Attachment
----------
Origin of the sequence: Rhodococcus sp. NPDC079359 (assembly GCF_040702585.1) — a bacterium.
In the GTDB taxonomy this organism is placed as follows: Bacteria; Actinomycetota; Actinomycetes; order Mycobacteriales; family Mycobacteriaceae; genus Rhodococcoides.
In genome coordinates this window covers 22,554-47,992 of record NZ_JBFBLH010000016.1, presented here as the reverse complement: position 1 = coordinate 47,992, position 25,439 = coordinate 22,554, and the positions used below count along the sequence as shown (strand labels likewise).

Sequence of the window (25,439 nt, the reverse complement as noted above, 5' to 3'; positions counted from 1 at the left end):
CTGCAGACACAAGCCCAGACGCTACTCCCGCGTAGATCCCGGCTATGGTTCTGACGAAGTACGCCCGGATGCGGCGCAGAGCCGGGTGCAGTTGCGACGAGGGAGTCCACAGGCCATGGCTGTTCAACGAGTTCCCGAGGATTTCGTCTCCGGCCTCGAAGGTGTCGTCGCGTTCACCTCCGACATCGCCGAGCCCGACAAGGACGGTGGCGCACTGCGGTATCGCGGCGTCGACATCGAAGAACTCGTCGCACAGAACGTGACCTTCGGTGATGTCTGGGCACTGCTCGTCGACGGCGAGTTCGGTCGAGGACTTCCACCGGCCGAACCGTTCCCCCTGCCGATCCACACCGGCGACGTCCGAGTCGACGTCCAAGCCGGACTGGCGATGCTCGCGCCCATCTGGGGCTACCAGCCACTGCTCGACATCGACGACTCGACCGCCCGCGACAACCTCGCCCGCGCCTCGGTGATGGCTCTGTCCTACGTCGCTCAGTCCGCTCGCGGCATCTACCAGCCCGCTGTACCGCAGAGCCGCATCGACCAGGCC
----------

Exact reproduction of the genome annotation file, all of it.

Origin of the sequence: Rhodococcus sp. NPDC079359 (assembly GCF_040702585.1) — a bacterium.
In the GTDB taxonomy this organism is placed as follows: Bacteria; Actinomycetota; Actinomycetes; order Mycobacteriales; family Mycobacteriaceae; genus Rhodococcoides.
In genome coordinates this window covers 22,554-47,992 of record NZ_JBFBLH010000016.1, presented here as the reverse complement: position 1 = coordinate 47,992, position 25,439 = coordinate 22,554, and the positions used below count along the sequence as shown (strand labels likewise).

Sequence of the window (25,439 nt, the reverse complement as noted above, 5' to 3'; positions counted from 1 at the left end):
CTGCAGACACAAGCCCAGACGCTACTCCCGCGTAGATCCCGGCTATGGTTCTGACGAAGTACGCCCGGATGCGGCGCAGAGCCGGGTGCAGTTGCGACGAGGGAGTCCACAGGCCATGGCTGTTCAACGAGTTCCCGAGGATTTCGTCTCCGGCCTCGAAGGTGTCGTCGCGTTCACCTCCGACATCGCCGAGCCCGACAAGGACGGTGGCGCACTGCGGTATCGCGGCGTCGACATCGAAGAACTCGTCGCACAGAACGTGACCTTCGGTGATGTCTGGGCACTGCTCGTCGACGGCGAGTTCGGTCGAGGACTTCCACCGGCCGAACCGTTCCCCCTGCCGATCCACACCGGCGACGTCCGAGTCGACGTCCAAGCCGGACTGGCGATGCTCGCGCCCATCTGGGGCTACCAGCCACTGCTCGACATCGACGACTCGACCGCCCGCGACAACCTCGCCCGCGCCTCGGTGATGGCTCTGTCCTACGTCGCTCAGTCCGCTCGCGGCATCTACCAGCCCGCTGTACCGCAGAGCCGCATCGACCAGGCC